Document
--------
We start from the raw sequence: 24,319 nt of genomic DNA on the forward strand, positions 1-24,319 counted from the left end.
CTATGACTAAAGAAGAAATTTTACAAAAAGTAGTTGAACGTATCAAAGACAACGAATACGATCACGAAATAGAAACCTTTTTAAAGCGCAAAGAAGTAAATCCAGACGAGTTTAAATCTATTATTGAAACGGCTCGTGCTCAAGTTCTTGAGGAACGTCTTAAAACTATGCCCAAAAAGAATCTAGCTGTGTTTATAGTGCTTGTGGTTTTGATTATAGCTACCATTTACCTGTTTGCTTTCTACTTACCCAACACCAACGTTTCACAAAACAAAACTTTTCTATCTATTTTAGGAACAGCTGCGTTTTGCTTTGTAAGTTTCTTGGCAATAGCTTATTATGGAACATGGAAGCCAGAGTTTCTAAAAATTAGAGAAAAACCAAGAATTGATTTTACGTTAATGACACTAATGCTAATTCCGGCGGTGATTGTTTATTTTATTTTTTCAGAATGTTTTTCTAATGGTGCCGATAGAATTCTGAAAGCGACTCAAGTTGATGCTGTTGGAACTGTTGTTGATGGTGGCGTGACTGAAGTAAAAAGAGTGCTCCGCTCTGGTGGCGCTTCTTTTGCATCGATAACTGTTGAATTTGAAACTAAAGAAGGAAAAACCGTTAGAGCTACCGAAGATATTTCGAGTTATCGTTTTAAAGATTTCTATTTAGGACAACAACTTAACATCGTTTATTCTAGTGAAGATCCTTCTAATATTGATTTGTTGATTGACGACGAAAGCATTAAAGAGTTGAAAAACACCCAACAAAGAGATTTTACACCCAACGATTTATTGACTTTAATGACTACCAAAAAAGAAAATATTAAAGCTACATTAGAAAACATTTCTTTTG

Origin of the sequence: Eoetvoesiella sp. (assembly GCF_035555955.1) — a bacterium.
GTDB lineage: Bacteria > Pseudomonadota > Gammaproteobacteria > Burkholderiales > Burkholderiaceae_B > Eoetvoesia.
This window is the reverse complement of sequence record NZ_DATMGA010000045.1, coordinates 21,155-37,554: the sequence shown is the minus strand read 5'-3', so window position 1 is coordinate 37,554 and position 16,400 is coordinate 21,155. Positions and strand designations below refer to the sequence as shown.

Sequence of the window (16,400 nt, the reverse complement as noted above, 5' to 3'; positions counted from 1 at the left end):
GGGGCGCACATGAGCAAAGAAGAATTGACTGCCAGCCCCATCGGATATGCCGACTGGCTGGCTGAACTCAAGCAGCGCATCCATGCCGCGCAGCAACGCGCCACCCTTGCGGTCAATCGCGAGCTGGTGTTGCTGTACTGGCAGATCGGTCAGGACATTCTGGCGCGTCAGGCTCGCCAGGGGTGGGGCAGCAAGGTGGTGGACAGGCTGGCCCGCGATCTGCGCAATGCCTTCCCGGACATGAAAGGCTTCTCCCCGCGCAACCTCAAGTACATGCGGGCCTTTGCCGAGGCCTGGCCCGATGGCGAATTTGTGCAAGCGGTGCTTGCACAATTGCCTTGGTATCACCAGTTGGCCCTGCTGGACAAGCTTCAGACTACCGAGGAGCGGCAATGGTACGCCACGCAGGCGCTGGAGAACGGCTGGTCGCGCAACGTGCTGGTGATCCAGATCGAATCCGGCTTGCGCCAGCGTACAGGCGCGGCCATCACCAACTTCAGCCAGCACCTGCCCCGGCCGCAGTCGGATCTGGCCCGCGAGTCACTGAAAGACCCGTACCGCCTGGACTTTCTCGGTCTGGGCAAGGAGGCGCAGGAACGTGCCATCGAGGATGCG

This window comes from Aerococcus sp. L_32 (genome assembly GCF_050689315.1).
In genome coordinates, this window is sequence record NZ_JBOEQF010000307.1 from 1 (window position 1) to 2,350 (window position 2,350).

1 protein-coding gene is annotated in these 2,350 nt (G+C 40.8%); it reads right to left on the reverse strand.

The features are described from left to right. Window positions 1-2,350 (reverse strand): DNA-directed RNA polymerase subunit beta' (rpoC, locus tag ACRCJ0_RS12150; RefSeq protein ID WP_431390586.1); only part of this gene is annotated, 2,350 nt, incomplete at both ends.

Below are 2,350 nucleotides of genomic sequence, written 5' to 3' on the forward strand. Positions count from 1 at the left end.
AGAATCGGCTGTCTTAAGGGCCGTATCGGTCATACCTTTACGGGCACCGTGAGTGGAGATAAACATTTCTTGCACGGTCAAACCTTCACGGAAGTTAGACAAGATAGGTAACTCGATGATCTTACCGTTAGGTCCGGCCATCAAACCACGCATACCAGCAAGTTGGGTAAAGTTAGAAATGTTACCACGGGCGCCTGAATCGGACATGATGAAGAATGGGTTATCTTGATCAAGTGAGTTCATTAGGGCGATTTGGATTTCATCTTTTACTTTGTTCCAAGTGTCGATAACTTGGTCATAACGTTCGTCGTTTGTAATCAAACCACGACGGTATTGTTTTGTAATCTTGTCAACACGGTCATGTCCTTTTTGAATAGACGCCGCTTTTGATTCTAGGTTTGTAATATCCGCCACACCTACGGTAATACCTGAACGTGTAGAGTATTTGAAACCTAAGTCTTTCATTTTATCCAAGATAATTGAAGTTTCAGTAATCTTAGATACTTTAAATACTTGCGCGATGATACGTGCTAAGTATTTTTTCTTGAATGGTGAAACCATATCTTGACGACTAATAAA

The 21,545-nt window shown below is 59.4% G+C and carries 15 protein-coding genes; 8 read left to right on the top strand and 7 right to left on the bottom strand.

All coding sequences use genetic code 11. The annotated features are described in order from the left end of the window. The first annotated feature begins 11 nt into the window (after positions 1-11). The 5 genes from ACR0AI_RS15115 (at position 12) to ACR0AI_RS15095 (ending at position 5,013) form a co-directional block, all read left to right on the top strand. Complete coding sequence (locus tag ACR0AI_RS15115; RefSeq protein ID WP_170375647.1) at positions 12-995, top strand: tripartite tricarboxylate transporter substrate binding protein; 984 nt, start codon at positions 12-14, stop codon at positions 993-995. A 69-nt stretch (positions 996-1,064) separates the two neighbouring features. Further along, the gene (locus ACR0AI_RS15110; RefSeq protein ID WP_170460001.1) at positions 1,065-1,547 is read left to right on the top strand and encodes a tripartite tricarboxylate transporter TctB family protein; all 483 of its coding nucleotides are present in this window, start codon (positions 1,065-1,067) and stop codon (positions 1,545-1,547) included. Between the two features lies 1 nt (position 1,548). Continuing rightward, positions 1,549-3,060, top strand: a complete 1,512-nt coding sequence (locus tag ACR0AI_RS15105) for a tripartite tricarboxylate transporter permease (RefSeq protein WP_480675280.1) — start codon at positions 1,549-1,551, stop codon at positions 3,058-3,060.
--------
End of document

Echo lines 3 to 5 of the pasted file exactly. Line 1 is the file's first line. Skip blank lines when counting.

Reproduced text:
Origin of the sequence: Eoetvoesiella sp. (assembly GCF_035555955.1) — a bacterium.
GTDB lineage: Bacteria > Pseudomonadota > Gammaproteobacteria > Burkholderiales > Burkholderiaceae_B > Eoetvoesia.
This window is the reverse complement of sequence record NZ_DATMGA010000045.1, coordinates 21,155-37,554: the sequence shown is the minus strand read 5'-3', so window position 1 is coordinate 37,554 and position 16,400 is coordinate 21,155. Positions and strand designations below refer to the sequence as shown.